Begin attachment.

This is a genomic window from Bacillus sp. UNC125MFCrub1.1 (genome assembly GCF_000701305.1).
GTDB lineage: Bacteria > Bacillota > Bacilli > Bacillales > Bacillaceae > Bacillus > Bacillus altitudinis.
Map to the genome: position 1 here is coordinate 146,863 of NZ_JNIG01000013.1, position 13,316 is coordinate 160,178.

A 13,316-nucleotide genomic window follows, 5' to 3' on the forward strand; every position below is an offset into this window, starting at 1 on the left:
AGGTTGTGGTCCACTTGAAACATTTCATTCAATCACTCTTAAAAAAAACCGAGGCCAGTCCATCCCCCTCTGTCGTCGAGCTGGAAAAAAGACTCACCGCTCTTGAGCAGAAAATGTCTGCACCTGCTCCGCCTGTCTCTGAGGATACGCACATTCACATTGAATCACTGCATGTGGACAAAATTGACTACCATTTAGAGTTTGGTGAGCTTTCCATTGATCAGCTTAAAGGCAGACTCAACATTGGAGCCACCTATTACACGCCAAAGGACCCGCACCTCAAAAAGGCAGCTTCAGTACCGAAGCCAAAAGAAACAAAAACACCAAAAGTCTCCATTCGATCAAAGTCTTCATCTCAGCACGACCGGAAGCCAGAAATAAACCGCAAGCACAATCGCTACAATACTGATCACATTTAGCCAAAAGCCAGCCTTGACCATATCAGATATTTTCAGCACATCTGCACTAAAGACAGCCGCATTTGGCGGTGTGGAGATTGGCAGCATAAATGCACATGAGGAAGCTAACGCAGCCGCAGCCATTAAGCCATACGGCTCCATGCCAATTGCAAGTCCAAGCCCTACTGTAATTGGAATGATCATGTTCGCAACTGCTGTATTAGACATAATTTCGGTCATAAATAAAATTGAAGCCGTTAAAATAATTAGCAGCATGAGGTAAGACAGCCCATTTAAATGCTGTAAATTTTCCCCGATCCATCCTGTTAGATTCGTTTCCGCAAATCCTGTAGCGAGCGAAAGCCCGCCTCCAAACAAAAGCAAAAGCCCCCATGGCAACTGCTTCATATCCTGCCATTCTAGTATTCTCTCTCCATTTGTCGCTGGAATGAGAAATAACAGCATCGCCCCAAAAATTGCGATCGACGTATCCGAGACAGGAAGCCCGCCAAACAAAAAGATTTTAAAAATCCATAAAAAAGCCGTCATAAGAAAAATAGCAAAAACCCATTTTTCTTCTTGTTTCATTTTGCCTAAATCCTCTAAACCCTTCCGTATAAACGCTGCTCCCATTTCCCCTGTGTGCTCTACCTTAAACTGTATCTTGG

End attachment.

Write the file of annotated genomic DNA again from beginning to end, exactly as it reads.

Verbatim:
This is a genomic window from Bacillus sp. UNC125MFCrub1.1 (genome assembly GCF_000701305.1).
GTDB lineage: Bacteria > Bacillota > Bacilli > Bacillales > Bacillaceae > Bacillus > Bacillus altitudinis.
Map to the genome: position 1 here is coordinate 146,863 of NZ_JNIG01000013.1, position 13,316 is coordinate 160,178.

A 13,316-nucleotide genomic window follows, 5' to 3' on the forward strand; every position below is an offset into this window, starting at 1 on the left:
AGGTTGTGGTCCACTTGAAACATTTCATTCAATCACTCTTAAAAAAAACCGAGGCCAGTCCATCCCCCTCTGTCGTCGAGCTGGAAAAAAGACTCACCGCTCTTGAGCAGAAAATGTCTGCACCTGCTCCGCCTGTCTCTGAGGATACGCACATTCACATTGAATCACTGCATGTGGACAAAATTGACTACCATTTAGAGTTTGGTGAGCTTTCCATTGATCAGCTTAAAGGCAGACTCAACATTGGAGCCACCTATTACACGCCAAAGGACCCGCACCTCAAAAAGGCAGCTTCAGTACCGAAGCCAAAAGAAACAAAAACACCAAAAGTCTCCATTCGATCAAAGTCTTCATCTCAGCACGACCGGAAGCCAGAAATAAACCGCAAGCACAATCGCTACAATACTGATCACATTTAGCCAAAAGCCAGCCTTGACCATATCAGATATTTTCAGCACATCTGCACTAAAGACAGCCGCATTTGGCGGTGTGGAGATTGGCAGCATAAATGCACATGAGGAAGCTAACGCAGCCGCAGCCATTAAGCCATACGGCTCCATGCCAATTGCAAGTCCAAGCCCTACTGTAATTGGAATGATCATGTTCGCAACTGCTGTATTAGACATAATTTCGGTCATAAATAAAATTGAAGCCGTTAAAATAATTAGCAGCATGAGGTAAGACAGCCCATTTAAATGCTGTAAATTTTCCCCGATCCATCCTGTTAGATTCGTTTCCGCAAATCCTGTAGCGAGCGAAAGCCCGCCTCCAAACAAAAGCAAAAGCCCCCATGGCAACTGCTTCATATCCTGCCATTCTAGTATTCTCTCTCCATTTGTCGCTGGAATGAGAAATAACAGCATCGCCCCAAAAATTGCGATCGACGTATCCGAGACAGGAAGCCCGCCAAACAAAAAGATTTTAAAAATCCATAAAAAAGCCGTCATAAGAAAAATAGCAAAAACCCATTTTTCTTCTTGTTTCATTTTGCCTAAATCCTCTAAACCCTTCCGTATAAACGCTGCTCCCATTTCCCCTGTGTGCTCTACCTTAAACTGTATCTTGG